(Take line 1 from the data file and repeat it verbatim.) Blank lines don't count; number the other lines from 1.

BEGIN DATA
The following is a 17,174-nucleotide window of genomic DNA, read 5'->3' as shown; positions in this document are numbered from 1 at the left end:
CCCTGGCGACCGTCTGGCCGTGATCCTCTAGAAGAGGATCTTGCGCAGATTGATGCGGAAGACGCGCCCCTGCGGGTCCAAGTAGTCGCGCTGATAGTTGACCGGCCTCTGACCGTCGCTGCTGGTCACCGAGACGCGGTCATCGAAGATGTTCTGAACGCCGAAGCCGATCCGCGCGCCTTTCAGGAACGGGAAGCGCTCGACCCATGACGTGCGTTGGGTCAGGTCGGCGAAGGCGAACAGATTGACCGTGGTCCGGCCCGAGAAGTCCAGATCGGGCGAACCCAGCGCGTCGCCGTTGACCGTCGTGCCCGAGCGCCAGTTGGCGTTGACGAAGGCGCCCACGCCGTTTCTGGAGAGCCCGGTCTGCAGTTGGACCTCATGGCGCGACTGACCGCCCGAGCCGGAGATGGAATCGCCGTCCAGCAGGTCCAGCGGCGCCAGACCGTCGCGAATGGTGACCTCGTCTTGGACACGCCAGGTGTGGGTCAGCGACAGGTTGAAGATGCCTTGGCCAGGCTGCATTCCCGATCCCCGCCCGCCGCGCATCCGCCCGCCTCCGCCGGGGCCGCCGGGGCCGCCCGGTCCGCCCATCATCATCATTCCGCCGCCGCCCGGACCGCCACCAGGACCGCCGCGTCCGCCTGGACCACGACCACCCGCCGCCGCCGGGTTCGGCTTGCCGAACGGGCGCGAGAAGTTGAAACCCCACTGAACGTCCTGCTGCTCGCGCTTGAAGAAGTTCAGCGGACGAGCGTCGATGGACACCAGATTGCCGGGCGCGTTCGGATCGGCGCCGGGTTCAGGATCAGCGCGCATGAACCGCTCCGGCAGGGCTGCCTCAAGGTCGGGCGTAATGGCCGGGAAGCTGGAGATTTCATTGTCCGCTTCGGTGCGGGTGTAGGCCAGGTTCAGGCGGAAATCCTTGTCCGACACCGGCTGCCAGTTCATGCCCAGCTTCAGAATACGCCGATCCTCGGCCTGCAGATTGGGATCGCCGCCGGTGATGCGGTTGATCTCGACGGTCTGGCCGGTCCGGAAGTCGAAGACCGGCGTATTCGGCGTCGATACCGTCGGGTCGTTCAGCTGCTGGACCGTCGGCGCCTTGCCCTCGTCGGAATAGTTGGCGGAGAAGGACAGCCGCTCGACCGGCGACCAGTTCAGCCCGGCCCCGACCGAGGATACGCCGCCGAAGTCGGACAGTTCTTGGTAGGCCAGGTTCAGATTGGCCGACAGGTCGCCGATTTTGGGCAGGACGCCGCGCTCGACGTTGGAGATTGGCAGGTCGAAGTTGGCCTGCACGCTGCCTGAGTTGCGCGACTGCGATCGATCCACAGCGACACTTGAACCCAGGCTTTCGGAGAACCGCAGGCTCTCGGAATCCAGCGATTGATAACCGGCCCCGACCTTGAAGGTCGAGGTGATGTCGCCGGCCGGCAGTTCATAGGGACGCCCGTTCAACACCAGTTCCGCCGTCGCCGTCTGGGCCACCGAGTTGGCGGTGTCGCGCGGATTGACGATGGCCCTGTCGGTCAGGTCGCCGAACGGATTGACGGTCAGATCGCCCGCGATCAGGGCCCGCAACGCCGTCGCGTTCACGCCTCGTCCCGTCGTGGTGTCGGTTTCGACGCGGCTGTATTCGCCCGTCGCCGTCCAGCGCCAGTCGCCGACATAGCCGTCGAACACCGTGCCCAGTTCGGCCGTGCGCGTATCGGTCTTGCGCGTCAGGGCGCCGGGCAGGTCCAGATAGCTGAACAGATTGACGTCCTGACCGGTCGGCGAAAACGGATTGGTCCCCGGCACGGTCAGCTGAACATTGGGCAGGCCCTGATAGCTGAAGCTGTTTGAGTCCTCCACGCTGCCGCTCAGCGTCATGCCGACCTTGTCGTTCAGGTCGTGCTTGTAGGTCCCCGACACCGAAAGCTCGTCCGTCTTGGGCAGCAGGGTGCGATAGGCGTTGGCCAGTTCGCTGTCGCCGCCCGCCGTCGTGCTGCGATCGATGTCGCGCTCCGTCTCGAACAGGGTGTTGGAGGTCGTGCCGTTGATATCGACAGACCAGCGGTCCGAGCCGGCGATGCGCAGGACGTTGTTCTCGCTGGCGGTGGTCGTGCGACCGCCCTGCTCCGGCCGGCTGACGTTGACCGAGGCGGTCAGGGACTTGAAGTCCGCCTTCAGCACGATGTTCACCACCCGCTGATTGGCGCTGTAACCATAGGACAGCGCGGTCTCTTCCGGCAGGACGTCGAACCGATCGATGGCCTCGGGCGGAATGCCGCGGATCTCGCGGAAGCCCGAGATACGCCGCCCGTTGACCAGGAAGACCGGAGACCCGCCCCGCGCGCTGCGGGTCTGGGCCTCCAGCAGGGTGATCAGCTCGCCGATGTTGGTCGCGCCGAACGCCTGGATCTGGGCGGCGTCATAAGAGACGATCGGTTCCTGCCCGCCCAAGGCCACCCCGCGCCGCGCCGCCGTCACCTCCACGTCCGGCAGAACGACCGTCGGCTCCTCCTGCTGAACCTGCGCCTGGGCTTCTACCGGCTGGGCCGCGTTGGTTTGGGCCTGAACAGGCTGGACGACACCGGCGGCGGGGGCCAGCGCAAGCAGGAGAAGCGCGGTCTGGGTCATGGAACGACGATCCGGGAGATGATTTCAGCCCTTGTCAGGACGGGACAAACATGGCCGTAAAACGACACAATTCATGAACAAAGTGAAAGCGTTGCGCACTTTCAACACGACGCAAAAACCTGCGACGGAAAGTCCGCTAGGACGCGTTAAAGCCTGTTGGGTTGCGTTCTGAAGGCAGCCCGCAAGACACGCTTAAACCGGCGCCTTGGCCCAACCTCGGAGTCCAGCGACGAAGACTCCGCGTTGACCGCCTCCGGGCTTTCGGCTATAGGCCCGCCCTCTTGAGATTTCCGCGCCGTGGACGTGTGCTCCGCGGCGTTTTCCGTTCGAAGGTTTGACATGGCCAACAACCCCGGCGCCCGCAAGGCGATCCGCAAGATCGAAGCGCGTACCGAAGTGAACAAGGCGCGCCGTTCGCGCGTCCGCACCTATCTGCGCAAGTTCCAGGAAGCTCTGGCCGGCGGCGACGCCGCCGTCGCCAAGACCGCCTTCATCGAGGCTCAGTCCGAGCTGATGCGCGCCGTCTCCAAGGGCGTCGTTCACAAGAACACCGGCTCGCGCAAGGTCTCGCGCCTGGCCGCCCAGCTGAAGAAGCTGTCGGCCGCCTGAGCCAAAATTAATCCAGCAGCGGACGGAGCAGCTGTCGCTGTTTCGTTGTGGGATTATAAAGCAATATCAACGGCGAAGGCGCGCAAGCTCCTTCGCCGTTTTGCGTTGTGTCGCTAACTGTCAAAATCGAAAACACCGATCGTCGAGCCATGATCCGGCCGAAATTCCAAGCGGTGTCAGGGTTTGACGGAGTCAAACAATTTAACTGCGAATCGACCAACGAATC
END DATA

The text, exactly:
The following is a 17,174-nucleotide window of genomic DNA, read 5'->3' as shown; positions in this document are numbered from 1 at the left end: